Many sociologists have discussed the impact of mass society in America, which tends to make our communities more and more similar. With the prevalence of instant media, news trends, fashion, and the influence of online venues, it is thought that physical community is becoming irrelevant.

As real estate professionals know, though, the neighborhood still matters. Clients have very specific preferences about neighborhoods for myriad reasons. Communities still exist most readily, most naturally, and most often when people feel attachment and rooted with place (i.e., the neighborhood, the school, the church, or the workplace).

Real estate professionals have an important opportunity to leverage the knowledge of attachment and rootedness to add value to the home buying process. How can you make your clients feel more attached to and rooted in the communities and homes you present in your buying process?

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Bateman Driskell, Robyn and Larry Lyon (2002), "Are Virtual Communities True Communities? Examining the Environments and Elements of Community," City and Community, 1(4): 373-90.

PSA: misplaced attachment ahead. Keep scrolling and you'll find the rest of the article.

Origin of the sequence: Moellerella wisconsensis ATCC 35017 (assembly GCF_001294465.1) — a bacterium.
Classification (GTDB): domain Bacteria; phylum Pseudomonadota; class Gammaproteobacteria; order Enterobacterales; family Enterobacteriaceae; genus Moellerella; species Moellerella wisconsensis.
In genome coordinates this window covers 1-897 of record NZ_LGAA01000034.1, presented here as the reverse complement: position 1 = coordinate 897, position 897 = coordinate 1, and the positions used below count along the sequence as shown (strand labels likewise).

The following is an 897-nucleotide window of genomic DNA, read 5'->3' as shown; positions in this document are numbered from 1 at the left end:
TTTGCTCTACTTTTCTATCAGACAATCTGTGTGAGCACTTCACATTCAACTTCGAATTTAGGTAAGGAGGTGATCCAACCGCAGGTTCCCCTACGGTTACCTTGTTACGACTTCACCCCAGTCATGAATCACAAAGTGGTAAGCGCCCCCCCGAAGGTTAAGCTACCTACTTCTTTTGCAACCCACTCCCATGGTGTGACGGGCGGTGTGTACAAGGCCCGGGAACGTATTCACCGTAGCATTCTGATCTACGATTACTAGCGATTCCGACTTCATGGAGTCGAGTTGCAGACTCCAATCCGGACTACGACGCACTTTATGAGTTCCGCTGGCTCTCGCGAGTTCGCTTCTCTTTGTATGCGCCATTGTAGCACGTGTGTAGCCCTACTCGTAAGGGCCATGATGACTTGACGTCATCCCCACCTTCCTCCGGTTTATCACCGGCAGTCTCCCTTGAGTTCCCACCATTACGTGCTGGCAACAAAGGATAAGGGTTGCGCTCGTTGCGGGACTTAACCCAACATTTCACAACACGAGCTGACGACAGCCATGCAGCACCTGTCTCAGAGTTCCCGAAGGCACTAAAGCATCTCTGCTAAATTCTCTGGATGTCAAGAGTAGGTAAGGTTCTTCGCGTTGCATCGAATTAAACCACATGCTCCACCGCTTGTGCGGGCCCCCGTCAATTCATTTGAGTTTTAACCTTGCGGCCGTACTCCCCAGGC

Bernard, Jessie (1973), The Sociology of Community, Glenview, IL: Scott Foresman.

Chaskin, R.J. (1997), "Perspectives on Neighborhood and Community: A Review of the Literature," Social Service Review (Dec), 521-45.

Lyon, Larry and Robyn Bateman Driskell (2012), "The Quest for Community," excerpt from Community in Urban Society, (Long Grove, IL: Waveland Press, Inc., (93-106).

Wellman, Barry (1979) "The Community Question: The Intimate Network of East Yorkers," American Journal of Sociology 84 (March): 1201-31.

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Larry Lyon, PhD
Dean of the Graduate School, Baylor University

Dr. Larry Lyon is a 1971 Baylor graduate who returned to Baylor's Sociology Department after earning his doctorate from the University of Texas at Austin in 1975. He is currently a Professor of Sociology and Dean of the Graduate School. Dean Lyon has served as Director of the Center for Community Research and Development, Chair of the Baylor Faculty Senate, Director of the Baylor 1994-96 Self-Study, President of the Southwestern Sociological Association, President of the Southwestern Social Science Association, and President of the Association of Texas Graduate Schools.

Robyn Driskell, PhD
Professor of Sociology, Divisional Dean, College of Arts and Sciences, Baylor University

Dr. Robyn Driskell is a professor of sociology and the Divisional Dean in the College of Arts and Sciences. After earning her doctorate from Texas A&M University, Dr. Driskell came to Baylor in 1997. She has taught both undergraduate and several graduate courses including social demography, community and demographic methods. Her areas of interest include demography, community sociology, race and ethnic relations, and Latino studies. A Baylor alumnae herself, she returned to teach here because of the university's mission as well as the strong emphasis on mentoring and teaching students.